Destination of the Year

Missoula moving forward with study on Higgins Avenue redo; ‘destination for all’

MISSOULA — While the Montana Department of Transportation wraps up the rehabilitation of Beartracks Bridge in downtown Missoula, local transportation planners are exploring possible changes to Higgins Avenue, both north and south of the bridge.

In the past, talk of reducing Higgins from four lanes to two from Brooks Street to Broadway has bounced around. More recently, the concept was punctuated in the new Downtown Master Plan, which envisioned a return of the trolley, dedicated bike lanes, and one lane of traffic in each direction.

“It put some potential ideas out there, but it didn’t land on a recommendation of what we should do,” city transportation planner Aaron Wilson said. “We’re looking at that last remaining portion from Brooks to Broadway, straddling either side of the bridge.”

The city approved a $200,000 contract with Kittelson and Associates in April to explore the roadway’s future in a way that accommodates a wider range of needs. The stretch of Higgins is tight and doesn’t function well, planners have said, including a prohibition on left turns at certain times of the day and a narrow roadway.

Issues over safety have also surfaced. Several bicyclists have been injured on the street in recent years, including a prominent accident last summer. Portions of Higgins lack a place for cyclists to ride, and it accommodates a large number of students walking to and from Hellgate High School.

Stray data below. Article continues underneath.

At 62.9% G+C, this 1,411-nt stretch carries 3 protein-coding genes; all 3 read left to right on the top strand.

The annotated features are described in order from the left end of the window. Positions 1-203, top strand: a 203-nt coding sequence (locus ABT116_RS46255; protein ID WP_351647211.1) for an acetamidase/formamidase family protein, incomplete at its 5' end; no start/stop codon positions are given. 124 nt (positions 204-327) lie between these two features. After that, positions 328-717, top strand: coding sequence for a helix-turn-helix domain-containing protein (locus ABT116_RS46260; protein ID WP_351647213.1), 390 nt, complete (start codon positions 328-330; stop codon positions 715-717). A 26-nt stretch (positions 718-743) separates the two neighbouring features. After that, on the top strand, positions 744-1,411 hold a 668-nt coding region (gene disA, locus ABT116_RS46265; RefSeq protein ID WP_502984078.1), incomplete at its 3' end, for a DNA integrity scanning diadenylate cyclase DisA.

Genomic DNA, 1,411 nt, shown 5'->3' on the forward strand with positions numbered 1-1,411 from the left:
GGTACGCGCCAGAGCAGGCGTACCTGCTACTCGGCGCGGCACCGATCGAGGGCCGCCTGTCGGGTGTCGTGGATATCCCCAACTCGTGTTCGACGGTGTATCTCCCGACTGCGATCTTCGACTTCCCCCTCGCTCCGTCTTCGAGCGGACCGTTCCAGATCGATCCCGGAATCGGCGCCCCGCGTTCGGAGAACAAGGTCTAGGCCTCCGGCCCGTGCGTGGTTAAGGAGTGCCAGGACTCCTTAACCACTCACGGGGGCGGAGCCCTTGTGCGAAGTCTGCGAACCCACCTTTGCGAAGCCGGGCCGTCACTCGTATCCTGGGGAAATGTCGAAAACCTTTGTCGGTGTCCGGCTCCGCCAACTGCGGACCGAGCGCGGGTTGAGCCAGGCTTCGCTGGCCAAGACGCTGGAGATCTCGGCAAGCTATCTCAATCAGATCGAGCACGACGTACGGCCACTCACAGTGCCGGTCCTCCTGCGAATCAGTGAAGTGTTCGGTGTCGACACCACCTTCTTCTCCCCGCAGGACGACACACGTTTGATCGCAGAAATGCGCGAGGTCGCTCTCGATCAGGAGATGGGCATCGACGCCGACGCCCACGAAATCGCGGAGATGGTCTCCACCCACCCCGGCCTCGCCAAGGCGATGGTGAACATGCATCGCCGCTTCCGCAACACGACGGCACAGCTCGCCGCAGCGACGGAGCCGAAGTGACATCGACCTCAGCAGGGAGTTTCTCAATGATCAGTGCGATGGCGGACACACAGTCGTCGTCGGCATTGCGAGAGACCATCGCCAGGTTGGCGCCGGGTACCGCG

“The goal is to develop a concept for a really multi-modal street that serves all the users and creates that postcard street for Higgins, creating that gateway into downtown,” Wilson said. “We want to move pretty quickly to put us in a position for federal funding.”

Wilson said transportation and planning officials have met with area property owners, businesses and residents to drum up engagement and ultimately win support for any proposed changes. They’re also conducting data on traffic and developing alternatives.

A final concept is expected early next year.

“We’ve got some objectives,” Wilson said. “One is to make sure we engage the business owners and residents along the corridor. We want to develop a concept that improves safety, considers all users, and provides a space that’s a destination.”

The downtown plan suggests that Higgins must transform into a “people place” in order for the Hip Strip to thrive. It states that other corridors, including Orange, Madison and Broadway, already serve in getting vehicles downtown.

Transportation studies dating back to the 1960s suggest the number of vehicles crossing the Higgins Avenue bridge hasn’t changed much in more than 50 years. Current traffic counts place the daily number of vehicles at around 16,000.

A number of development projects are either planned or underway in the area, including a new condominium project and the eventual redevelopment of the Missoulian property. The Brooks Street corridor is also moving toward redevelopment, which could impact traffic patterns on Higgins down the road.

“It’s not just a highway thru-corridor,” Wilson said of Higgins. “It’s a destination as well, and we need to think about it that way. It has a lot of competing needs.”

Members of the City Council and Metropolitan Planning Organization have expressed support for changes.

“It needs to be done. I do think there’s been a lot of notice,” said council member Gwen Jones. “It’s time to bring the Hip Strip into the 21st century.”